Send to

Choose Destination
See comment in PubMed Commons below
Biochemistry. 2000 Feb 29;39(8):2088-95.

Mechanistic analysis of a type II polyketide synthase. Role of conserved residues in the beta-ketoacyl synthase-chain length factor heterodimer.

Author information

Departments of Chemical Engineering, Chemistry, and Biochemistry, Stanford University, Stanford, California 94305-5025, USA.


Type II polyketide synthases (PKSs) are a family of multienzyme systems that catalyze the biosynthesis of polyfunctional aromatic natural products such as actinorhodin, frenolicin, tetracenomycin, and doxorubicin. A central component in each of these systems is the beta-ketoacyl synthase-chain length factor (KS-CLF) heterodimer. In the presence of an acyl carrier protein (ACP) and a malonyl-CoA:ACP malonyl transferase (MAT), this enzyme synthesizes a polyketide chain of defined length from malonyl-CoA. We have investigated the role of the actinorhodin KS-CLF in priming, elongation, and termination of its octaketide product by subjecting the wild-type enzyme and selected mutants to assays that probe key steps in the overall catalytic cycle. Under conditions reflecting steady-state turnover of the PKS, a unique acyl-ACP intermediate is detected that carries a long, possibly full-length, acyl chain. This species cannot be synthesized by the C169S, H309A, K341A, and H346A mutants of the KS, all of which are blocked in early steps in the PKS catalytic cycle. These four residues are universally conserved in all known KSs. Malonyl-ACP alone is sufficient for kinetically and stoichiometrically efficient synthesis of polyketides by the wild-type KS-CLF, but not by heterodimers that carry the mutations listed above. Among these mutants, C169S is an efficient decarboxylase of malonyl-ACP, but the H309A, K341A, and H346A mutants are unable to catalyze decarboxylation. Transfer of label from [(14)C]malonyl-ACP to the nucleophile at position 169 in the KS can be detected for the wild-type enzyme and for the C169S and K341A mutants, but not for the H309A mutant and only very weakly for the H346A mutant. A model is proposed for decarboxylative priming and extension of a polyketide chain by the KS, where C169 and H346 form a catalytic dyad for acyl chain attachment, H309 positions the malonyl-ACP in the active site and supports carbanion formation by interacting with the thioester carbonyl, and K341 enhances the rate of malonyl-ACP decarboxylation via electrostatic interaction. Our data also suggest that the ACP and the KS dissociate after each C-C bond forming event, and that the newly extended acyl chain is transferred back from the ACP pantetheine to the KS cysteine before dissociation can occur. Chain termination is most likely the rate-limiting step in polyketide biosynthesis. Within the act CLF, neither the universally conserved S145 residue nor Q171, which aligns with the active site cysteine of the ketosynthase, is essential for PKS activity. The results described here provide a basis for a better understanding of the catalytic cycle of type II PKSs and fatty acid synthases.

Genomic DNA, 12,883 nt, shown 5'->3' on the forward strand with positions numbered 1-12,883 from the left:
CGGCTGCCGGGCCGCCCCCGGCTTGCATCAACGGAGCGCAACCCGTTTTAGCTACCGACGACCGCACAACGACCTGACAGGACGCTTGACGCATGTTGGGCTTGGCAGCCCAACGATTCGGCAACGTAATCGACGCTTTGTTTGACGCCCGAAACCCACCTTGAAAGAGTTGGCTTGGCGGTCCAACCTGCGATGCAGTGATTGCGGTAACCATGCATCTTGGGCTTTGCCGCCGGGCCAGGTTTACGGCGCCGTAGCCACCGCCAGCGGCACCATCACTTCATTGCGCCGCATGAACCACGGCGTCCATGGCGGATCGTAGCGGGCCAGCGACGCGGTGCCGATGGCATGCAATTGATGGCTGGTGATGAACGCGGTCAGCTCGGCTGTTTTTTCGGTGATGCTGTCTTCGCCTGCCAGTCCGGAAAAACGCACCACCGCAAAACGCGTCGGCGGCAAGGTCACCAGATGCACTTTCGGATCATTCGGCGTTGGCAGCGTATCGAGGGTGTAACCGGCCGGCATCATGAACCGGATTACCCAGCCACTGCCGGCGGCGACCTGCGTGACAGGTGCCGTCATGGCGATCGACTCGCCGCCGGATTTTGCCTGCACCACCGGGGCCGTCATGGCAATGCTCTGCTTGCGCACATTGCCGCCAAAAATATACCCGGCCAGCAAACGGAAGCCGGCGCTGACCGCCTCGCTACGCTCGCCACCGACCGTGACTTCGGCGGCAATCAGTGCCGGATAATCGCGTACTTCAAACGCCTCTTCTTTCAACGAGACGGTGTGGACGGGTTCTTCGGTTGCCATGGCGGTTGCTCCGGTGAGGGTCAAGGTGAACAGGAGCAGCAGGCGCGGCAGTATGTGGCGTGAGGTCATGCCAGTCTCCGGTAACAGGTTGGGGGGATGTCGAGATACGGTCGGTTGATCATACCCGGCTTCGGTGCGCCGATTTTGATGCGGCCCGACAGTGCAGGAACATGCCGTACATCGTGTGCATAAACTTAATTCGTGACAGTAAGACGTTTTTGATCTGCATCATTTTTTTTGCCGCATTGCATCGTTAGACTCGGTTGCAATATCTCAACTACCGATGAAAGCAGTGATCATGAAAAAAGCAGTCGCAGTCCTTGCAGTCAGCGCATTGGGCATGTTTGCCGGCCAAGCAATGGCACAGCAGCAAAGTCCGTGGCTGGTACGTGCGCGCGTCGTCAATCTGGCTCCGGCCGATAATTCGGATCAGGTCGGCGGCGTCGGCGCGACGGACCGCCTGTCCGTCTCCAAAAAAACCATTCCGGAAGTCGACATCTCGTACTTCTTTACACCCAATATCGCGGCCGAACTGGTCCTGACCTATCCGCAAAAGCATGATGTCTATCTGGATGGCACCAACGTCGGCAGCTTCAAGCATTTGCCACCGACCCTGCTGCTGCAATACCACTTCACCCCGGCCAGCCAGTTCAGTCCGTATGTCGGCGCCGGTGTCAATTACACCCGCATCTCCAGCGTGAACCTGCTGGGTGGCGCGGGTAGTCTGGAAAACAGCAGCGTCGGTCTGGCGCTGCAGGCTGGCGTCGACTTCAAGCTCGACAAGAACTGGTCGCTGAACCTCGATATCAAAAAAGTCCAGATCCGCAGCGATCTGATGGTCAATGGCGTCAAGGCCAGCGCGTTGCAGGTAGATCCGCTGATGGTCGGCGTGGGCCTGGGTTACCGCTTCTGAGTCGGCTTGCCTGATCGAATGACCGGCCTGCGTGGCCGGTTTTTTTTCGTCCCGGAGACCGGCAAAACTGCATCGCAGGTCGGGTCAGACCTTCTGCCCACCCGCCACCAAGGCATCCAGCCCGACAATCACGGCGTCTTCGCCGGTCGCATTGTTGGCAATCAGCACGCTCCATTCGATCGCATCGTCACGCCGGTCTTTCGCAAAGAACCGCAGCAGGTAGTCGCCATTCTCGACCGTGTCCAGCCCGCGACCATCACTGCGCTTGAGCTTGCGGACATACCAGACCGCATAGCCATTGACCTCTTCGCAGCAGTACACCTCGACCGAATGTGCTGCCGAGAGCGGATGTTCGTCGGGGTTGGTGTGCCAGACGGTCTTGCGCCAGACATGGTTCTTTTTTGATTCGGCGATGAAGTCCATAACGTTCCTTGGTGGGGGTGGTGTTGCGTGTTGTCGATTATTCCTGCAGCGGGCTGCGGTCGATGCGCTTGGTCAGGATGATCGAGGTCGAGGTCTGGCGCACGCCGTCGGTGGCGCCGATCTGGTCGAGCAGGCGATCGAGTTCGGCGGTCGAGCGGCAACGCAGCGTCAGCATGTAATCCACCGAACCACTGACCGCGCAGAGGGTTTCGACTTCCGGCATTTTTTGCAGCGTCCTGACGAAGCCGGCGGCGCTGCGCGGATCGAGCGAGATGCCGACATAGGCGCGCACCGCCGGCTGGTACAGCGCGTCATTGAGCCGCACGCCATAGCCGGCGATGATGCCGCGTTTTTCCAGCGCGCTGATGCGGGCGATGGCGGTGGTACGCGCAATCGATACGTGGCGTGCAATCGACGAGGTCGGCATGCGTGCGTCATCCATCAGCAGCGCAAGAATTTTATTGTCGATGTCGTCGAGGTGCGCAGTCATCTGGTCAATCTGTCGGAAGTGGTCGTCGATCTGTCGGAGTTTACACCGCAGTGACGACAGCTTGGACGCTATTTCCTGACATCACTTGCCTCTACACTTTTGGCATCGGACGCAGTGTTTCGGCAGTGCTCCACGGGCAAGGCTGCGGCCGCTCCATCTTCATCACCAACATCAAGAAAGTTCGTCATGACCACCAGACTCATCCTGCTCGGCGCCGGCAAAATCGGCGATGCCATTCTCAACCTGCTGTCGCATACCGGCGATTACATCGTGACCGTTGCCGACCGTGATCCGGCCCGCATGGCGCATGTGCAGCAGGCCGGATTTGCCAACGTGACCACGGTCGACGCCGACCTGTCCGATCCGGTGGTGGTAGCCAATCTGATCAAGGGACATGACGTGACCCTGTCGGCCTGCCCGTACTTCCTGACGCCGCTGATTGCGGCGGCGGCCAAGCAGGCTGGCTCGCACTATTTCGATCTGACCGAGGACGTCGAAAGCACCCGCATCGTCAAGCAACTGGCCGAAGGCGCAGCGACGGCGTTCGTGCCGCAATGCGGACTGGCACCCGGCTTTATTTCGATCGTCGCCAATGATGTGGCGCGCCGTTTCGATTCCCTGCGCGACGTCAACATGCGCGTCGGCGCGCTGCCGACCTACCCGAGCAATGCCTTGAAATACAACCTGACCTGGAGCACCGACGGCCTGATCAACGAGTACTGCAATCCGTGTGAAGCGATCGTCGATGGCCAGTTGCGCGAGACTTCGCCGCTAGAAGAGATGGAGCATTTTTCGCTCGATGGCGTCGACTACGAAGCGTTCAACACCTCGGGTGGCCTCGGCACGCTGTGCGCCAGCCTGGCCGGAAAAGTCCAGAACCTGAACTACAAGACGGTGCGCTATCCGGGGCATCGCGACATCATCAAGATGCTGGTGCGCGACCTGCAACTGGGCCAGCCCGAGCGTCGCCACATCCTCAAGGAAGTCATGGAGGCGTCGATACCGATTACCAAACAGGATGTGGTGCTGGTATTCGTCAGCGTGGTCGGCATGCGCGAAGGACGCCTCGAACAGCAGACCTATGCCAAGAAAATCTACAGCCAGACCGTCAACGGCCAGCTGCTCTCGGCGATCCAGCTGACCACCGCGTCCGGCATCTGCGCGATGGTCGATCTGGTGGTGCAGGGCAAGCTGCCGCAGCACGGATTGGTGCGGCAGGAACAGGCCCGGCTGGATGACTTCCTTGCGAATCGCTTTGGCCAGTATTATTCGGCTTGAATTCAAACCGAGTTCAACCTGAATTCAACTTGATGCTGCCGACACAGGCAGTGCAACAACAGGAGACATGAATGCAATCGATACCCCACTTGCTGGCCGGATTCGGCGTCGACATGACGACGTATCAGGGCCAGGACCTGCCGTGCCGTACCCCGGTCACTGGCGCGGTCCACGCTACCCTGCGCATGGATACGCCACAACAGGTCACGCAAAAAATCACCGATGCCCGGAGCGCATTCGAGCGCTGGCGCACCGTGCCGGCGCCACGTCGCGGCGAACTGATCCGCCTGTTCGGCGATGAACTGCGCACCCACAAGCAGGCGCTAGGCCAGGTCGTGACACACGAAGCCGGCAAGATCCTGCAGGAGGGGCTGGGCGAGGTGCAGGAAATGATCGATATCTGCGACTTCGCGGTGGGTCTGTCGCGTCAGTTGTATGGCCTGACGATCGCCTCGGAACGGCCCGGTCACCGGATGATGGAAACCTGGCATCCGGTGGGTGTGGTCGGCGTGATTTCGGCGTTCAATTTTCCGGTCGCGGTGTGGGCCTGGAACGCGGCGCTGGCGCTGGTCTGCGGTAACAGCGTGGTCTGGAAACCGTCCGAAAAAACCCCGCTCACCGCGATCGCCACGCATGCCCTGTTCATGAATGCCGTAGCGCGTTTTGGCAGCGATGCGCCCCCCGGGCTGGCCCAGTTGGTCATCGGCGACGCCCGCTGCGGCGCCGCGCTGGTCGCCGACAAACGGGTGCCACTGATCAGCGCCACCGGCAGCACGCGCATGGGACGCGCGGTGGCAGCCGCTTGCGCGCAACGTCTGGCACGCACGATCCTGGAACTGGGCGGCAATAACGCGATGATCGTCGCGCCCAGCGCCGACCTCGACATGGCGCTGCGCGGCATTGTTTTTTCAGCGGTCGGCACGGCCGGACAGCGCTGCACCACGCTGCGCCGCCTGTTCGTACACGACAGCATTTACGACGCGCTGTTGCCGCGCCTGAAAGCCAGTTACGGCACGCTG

[Indexed for MEDLINE]
PubMed Commons home

PubMed Commons

How to join PubMed Commons

    Supplemental Content

    Full text links

    Icon for American Chemical Society
    Loading ...
    Support Center